House of Commons
Session 2002 - 03|
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Arrangement of Clauses (Contents)
|Health And Social Care (Community Health And Standards) Bill|
These notes refer to the Health and Social Care (Community Health and Standards) Bill as introduced in the House of Commons on 12th March 2003 [Bill 70]
HEALTH AND SOCIAL CARE (COMMUNITY HEALTH AND STANDARDS) BILL
1. These explanatory notes relate to the Health and Social Care (Community Health and Standards) Bill which was introduced in the House of Commons on 12 March. They have been prepared by the Department of Health in order to assist the reader in understanding the Bill and to inform debate on it. They do not form part of the Bill and have not been endorsed by Parliament.
2. The explanatory notes are to be read in conjunction with the Bill and are not meant to be a comprehensive description of the Bill. So where a clause or part of a clause of the Bill does not seem to require any explanation or comment, none is given.
3. The Bill extends to England and Wales only, save as mentioned below.
4. In July 2000 the Government published The NHS Plan, A plan for investment, a plan for reform 1. In April 2002 the Government published a further document, Delivering the NHS Plan: Next steps on investment, next steps on reform 2 and this Bill gives effect to the proposals to create NHS foundation trusts and to establish an independent healthcare regulator and an equivalent for social care.
1 For copies: - postal address: PO Box 777, London SE1 6XH. Website address: http://www.doh.gov.uk/nhsplan
2 ISBN 0101550324 Available from The Stationery Office. Website address: http://www.tso.co.uk/
5. The Bill provides for the establishment of NHS foundation trusts, of the new health care inspectorate and for the new inspectorate for social care, provides for the recovery of NHS charges, makes changes to primary dental services and provides for a replacement of the Welfare Food Scheme. Furthermore, the Bill amends the Protection of Children Act 1999 ('POCA') and Protection of Vulnerable Adults
[Bill 70-EN] 53/2
('POVA') list provisions 3 and also changes the way appointments to certain health and social care bodies may be carried out.
3 Section 1 of the Protection of Children Act and section 81 of the Care Standards Act 2000 (containing provisions in respect of the Protection of Vulnerable Adults list) make provision for the keeping of lists of persons considered unsuitable to work with children/vulnerable adults respectively.
6. The Bill is in 6 parts:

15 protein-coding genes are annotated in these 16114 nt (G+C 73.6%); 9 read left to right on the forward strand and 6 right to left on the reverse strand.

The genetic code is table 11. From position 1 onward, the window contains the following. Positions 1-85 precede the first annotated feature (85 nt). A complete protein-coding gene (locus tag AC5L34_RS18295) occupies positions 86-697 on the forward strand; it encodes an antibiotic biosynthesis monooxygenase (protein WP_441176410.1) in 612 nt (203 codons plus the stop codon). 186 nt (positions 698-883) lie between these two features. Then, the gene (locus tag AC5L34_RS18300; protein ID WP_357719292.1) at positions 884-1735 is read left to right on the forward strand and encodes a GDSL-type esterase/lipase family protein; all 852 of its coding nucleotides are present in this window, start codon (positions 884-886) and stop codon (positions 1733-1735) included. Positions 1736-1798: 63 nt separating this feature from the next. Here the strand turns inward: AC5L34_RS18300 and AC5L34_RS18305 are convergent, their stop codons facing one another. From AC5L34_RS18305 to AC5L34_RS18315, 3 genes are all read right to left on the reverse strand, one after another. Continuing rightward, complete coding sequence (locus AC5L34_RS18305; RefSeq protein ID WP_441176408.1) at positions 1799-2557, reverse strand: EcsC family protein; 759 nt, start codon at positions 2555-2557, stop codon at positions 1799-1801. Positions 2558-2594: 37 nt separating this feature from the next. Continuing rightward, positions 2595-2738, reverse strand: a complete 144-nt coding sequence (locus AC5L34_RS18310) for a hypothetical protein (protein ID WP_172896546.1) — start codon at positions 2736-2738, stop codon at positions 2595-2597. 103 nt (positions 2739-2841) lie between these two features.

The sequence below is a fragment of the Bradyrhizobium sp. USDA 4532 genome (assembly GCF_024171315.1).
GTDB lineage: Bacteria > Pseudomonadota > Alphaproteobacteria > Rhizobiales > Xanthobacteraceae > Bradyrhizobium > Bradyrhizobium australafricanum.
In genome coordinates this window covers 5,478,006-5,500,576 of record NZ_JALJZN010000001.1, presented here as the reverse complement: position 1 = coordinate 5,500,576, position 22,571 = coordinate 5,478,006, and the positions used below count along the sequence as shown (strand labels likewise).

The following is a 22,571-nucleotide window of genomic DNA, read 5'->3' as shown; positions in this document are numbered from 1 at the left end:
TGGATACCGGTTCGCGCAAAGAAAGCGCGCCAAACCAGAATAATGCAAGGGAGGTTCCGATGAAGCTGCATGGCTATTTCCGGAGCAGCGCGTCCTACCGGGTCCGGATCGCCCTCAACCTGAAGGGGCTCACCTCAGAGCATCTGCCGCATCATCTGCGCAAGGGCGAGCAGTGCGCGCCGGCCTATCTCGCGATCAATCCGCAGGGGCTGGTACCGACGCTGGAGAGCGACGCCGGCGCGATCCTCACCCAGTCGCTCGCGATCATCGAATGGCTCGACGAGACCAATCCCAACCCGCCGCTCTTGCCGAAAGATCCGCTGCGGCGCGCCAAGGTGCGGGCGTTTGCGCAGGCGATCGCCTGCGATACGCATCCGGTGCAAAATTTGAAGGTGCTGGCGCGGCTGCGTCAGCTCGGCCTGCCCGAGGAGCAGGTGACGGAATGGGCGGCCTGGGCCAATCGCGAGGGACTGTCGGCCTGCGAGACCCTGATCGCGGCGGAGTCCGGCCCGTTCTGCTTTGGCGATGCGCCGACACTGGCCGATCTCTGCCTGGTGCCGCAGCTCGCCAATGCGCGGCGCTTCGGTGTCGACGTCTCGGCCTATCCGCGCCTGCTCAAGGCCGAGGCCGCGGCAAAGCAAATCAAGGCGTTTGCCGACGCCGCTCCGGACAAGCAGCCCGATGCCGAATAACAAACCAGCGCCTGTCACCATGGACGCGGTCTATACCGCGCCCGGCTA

4 ISBN 0215004884 Available from The Stationery Office. Website address: http://www.tso.co.uk/
5 For copies - website address: www.doh.gov.uk/statementofpurpose/index.htm
6 For copies: - postal address: PO Box 777, London SE1 6XH. Website address: http://www.doh.gov.uk/cdo/optionsforchange/
7. Part 1 allows for the establishment of a new type of NHS body - the NHS foundation trust. Clause 1 and Schedule 1 set out the characteristics of NHS foundation trusts. Clauses 2 and 3 and Schedule 2 concerns the appointment of an Independent Regulator of NHS foundation trusts.
8. Clauses 4 to 10, among other things, set out the procedures for applications for NHS foundation trust status and provide for a register of NHS foundation trusts.
9. Clauses 11 to 13 set out financial matters related to NHS foundation trusts and clauses 14 to 22 set out the functions of NHS foundation trusts. Clauses 23 to 26 set out the procedures that will apply to failing NHS foundation trusts.
10. Clause 27 to 30 place various duties on NHS foundation trusts to co-operate with other NHS bodies and to involve and consult the public on planning services.
11. Clause 31 makes amendments to various Acts relating to the taxation regime for NHS foundation trusts. Clause 33 makes provision for offences related to elections for and meetings of an NHS foundation trust's Board of Governors. Clause 34 places a general duty on each NHS foundation trust to exercise its functions effectively, efficiently and economically.
12. Part 2 makes provision about quality and standards in health care and establishes two new regulatory bodies - the Commission for Healthcare Audit and Inspection and the Commission for Social Care Inspection to regulate health care services and social services respectively. Clauses 36 to 39 establishes the new bodies and abolishes the National Care Standards Commission ('NCSC') and the Commission for Health Improvement ('CHI') whose functions will transfer to them.
13. Clauses 40 to 42 make provision about quality and standards in NHS health care.
14. Clauses 43 to 61 concern the functions of the CHAI as respects the inspection and review of NHS health care including its powers to charge fees and its duties to publish inspection reports. In particular, clauses 45 to 48 set out the CHAI's functions in relation to NHS foundation trusts.
15. Clauses 62 to 65 concern CHAI's powers to enter and inspect premises and to require information and documents and explanations of certain matters. Clauses 66 and 67 concern functions of the Assembly as respects the inspection and review of health care in Wales. Clauses 68 to 71 set out the same powers of inspection for the Assembly for Wales as provided for CHAI for England in clauses 62 to 65.
16. Clauses 72 to 84 set out the functions of the CSCI including its powers to charge fees and its duties to publish inspection reports. Clauses 85 to 88 concern the CSCI's powers to enter and inspect premises and to require information and documents and explanations of certain matters.